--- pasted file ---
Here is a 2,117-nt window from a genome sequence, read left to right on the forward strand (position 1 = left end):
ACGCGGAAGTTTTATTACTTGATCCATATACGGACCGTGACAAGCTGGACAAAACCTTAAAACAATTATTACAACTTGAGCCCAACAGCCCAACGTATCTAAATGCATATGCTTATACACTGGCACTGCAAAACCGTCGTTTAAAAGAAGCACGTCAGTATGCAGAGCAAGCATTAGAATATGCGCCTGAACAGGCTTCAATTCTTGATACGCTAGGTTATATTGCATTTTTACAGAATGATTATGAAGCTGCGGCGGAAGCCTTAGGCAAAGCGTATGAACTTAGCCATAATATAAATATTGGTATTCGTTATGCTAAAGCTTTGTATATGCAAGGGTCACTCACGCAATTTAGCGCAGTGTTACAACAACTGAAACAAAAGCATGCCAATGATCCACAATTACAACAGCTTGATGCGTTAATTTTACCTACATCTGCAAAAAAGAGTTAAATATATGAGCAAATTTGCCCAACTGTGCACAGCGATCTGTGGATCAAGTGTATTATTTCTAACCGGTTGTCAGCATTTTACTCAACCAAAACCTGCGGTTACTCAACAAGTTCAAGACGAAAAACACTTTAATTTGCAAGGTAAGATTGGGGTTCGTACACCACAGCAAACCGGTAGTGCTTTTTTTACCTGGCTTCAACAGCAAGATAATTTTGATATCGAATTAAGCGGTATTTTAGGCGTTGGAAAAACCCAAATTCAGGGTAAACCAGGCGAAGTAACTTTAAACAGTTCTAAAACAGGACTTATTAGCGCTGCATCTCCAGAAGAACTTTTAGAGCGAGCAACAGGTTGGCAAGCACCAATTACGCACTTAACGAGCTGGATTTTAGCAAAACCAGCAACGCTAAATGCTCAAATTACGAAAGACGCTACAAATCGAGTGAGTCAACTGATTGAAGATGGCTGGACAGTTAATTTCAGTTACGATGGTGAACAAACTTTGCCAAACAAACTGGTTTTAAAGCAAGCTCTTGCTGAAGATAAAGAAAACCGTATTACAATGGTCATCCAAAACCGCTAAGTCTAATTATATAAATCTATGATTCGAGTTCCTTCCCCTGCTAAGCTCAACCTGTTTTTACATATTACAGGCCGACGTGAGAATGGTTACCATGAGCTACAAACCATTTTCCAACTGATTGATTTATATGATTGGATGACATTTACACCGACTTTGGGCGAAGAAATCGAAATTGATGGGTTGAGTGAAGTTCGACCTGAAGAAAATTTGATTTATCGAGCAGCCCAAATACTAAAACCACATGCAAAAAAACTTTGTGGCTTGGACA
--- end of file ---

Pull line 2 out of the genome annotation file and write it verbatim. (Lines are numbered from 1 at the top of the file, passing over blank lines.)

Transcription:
ACGCGGAAGTTTTATTACTTGATCCATATACGGACCGTGACAAGCTGGACAAAACCTTAAAACAATTATTACAACTTGAGCCCAACAGCCCAACGTATCTAAATGCATATGCTTATACACTGGCACTGCAAAACCGTCGTTTAAAAGAAGCACGTCAGTATGCAGAGCAAGCATTAGAATATGCGCCTGAACAGGCTTCAATTCTTGATACGCTAGGTTATATTGCATTTTTACAGAATGATTATGAAGCTGCGGCGGAAGCCTTAGGCAAAGCGTATGAACTTAGCCATAATATAAATATTGGTATTCGTTATGCTAAAGCTTTGTATATGCAAGGGTCACTCACGCAATTTAGCGCAGTGTTACAACAACTGAAACAAAAGCATGCCAATGATCCACAATTACAACAGCTTGATGCGTTAATTTTACCTACATCTGCAAAAAAGAGTTAAATATATGAGCAAATTTGCCCAACTGTGCACAGCGATCTGTGGATCAAGTGTATTATTTCTAACCGGTTGTCAGCATTTTACTCAACCAAAACCTGCGGTTACTCAACAAGTTCAAGACGAAAAACACTTTAATTTGCAAGGTAAGATTGGGGTTCGTACACCACAGCAAACCGGTAGTGCTTTTTTTACCTGGCTTCAACAGCAAGATAATTTTGATATCGAATTAAGCGGTATTTTAGGCGTTGGAAAAACCCAAATTCAGGGTAAACCAGGCGAAGTAACTTTAAACAGTTCTAAAACAGGACTTATTAGCGCTGCATCTCCAGAAGAACTTTTAGAGCGAGCAACAGGTTGGCAAGCACCAATTACGCACTTAACGAGCTGGATTTTAGCAAAACCAGCAACGCTAAATGCTCAAATTACGAAAGACGCTACAAATCGAGTGAGTCAACTGATTGAAGATGGCTGGACAGTTAATTTCAGTTACGATGGTGAACAAACTTTGCCAAACAAACTGGTTTTAAAGCAAGCTCTTGCTGAAGATAAAGAAAACCGTATTACAATGGTCATCCAAAACCGCTAAGTCTAATTATATAAATCTATGATTCGAGTTCCTTCCCCTGCTAAGCTCAACCTGTTTTTACATATTACAGGCCGACGTGAGAATGGTTACCATGAGCTACAAACCATTTTCCAACTGATTGATTTATATGATTGGATGACATTTACACCGACTTTGGGCGAAGAAATCGAAATTGATGGGTTGAGTGAAGTTCGACCTGAAGAAAATTTGATTTATCGAGCAGCCCAAATACTAAAACCACATGCAAAAAAACTTTGTGGCTTGGACA